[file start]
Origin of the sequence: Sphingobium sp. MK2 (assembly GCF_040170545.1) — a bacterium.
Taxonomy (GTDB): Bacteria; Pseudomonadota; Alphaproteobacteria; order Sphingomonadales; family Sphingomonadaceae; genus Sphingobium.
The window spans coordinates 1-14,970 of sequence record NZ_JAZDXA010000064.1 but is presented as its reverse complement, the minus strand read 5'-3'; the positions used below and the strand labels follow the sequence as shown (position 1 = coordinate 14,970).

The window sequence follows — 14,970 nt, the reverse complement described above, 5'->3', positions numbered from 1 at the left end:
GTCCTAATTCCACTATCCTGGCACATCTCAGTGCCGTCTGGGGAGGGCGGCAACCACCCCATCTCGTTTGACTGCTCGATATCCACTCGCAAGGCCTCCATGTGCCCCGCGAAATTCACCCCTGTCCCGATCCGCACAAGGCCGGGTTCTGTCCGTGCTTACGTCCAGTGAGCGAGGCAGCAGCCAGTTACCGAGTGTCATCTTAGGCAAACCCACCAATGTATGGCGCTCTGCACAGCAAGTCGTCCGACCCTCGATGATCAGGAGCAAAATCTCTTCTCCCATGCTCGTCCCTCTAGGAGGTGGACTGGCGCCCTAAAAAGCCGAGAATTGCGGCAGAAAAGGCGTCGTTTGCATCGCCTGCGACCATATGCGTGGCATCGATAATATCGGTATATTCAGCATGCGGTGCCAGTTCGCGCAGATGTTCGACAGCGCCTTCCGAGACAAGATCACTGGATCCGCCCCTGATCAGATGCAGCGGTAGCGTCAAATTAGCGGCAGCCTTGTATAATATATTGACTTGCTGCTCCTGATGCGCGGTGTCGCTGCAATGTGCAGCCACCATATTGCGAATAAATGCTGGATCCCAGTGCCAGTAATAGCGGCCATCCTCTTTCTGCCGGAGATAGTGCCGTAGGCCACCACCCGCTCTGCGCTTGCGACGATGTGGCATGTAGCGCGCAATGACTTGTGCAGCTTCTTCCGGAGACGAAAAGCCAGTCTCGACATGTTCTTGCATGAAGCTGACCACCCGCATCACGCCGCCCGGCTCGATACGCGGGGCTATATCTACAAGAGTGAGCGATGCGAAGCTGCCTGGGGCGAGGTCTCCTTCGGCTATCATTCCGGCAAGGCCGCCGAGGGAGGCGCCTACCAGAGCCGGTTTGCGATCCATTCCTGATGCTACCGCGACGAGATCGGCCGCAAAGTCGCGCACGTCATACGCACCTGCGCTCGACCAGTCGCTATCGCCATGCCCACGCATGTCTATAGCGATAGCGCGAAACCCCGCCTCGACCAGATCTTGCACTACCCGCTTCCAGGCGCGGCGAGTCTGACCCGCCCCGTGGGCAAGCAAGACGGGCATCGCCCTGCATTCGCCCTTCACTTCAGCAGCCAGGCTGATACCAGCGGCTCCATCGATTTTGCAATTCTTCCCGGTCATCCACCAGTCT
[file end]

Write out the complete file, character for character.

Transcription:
Origin of the sequence: Sphingobium sp. MK2 (assembly GCF_040170545.1) — a bacterium.
Taxonomy (GTDB): Bacteria; Pseudomonadota; Alphaproteobacteria; order Sphingomonadales; family Sphingomonadaceae; genus Sphingobium.
The window spans coordinates 1-14,970 of sequence record NZ_JAZDXA010000064.1 but is presented as its reverse complement, the minus strand read 5'-3'; the positions used below and the strand labels follow the sequence as shown (position 1 = coordinate 14,970).

The window sequence follows — 14,970 nt, the reverse complement described above, 5'->3', positions numbered from 1 at the left end:
GTCCTAATTCCACTATCCTGGCACATCTCAGTGCCGTCTGGGGAGGGCGGCAACCACCCCATCTCGTTTGACTGCTCGATATCCACTCGCAAGGCCTCCATGTGCCCCGCGAAATTCACCCCTGTCCCGATCCGCACAAGGCCGGGTTCTGTCCGTGCTTACGTCCAGTGAGCGAGGCAGCAGCCAGTTACCGAGTGTCATCTTAGGCAAACCCACCAATGTATGGCGCTCTGCACAGCAAGTCGTCCGACCCTCGATGATCAGGAGCAAAATCTCTTCTCCCATGCTCGTCCCTCTAGGAGGTGGACTGGCGCCCTAAAAAGCCGAGAATTGCGGCAGAAAAGGCGTCGTTTGCATCGCCTGCGACCATATGCGTGGCATCGATAATATCGGTATATTCAGCATGCGGTGCCAGTTCGCGCAGATGTTCGACAGCGCCTTCCGAGACAAGATCACTGGATCCGCCCCTGATCAGATGCAGCGGTAGCGTCAAATTAGCGGCAGCCTTGTATAATATATTGACTTGCTGCTCCTGATGCGCGGTGTCGCTGCAATGTGCAGCCACCATATTGCGAATAAATGCTGGATCCCAGTGCCAGTAATAGCGGCCATCCTCTTTCTGCCGGAGATAGTGCCGTAGGCCACCACCCGCTCTGCGCTTGCGACGATGTGGCATGTAGCGCGCAATGACTTGTGCAGCTTCTTCCGGAGACGAAAAGCCAGTCTCGACATGTTCTTGCATGAAGCTGACCACCCGCATCACGCCGCCCGGCTCGATACGCGGGGCTATATCTACAAGAGTGAGCGATGCGAAGCTGCCTGGGGCGAGGTCTCCTTCGGCTATCATTCCGGCAAGGCCGCCGAGGGAGGCGCCTACCAGAGCCGGTTTGCGATCCATTCCTGATGCTACCGCGACGAGATCGGCCGCAAAGTCGCGCACGTCATACGCACCTGCGCTCGACCAGTCGCTATCGCCATGCCCACGCATGTCTATAGCGATAGCGCGAAACCCCGCCTCGACCAGATCTTGCACTACCCGCTTCCAGGCGCGGCGAGTCTGACCCGCCCCGTGGGCAAGCAAGACGGGCATCGCCCTGCATTCGCCCTTCACTTCAGCAGCCAGGCTGATACCAGCGGCTCCATCGATTTTGCAATTCTTCCCGGTCATCCACCAGTCT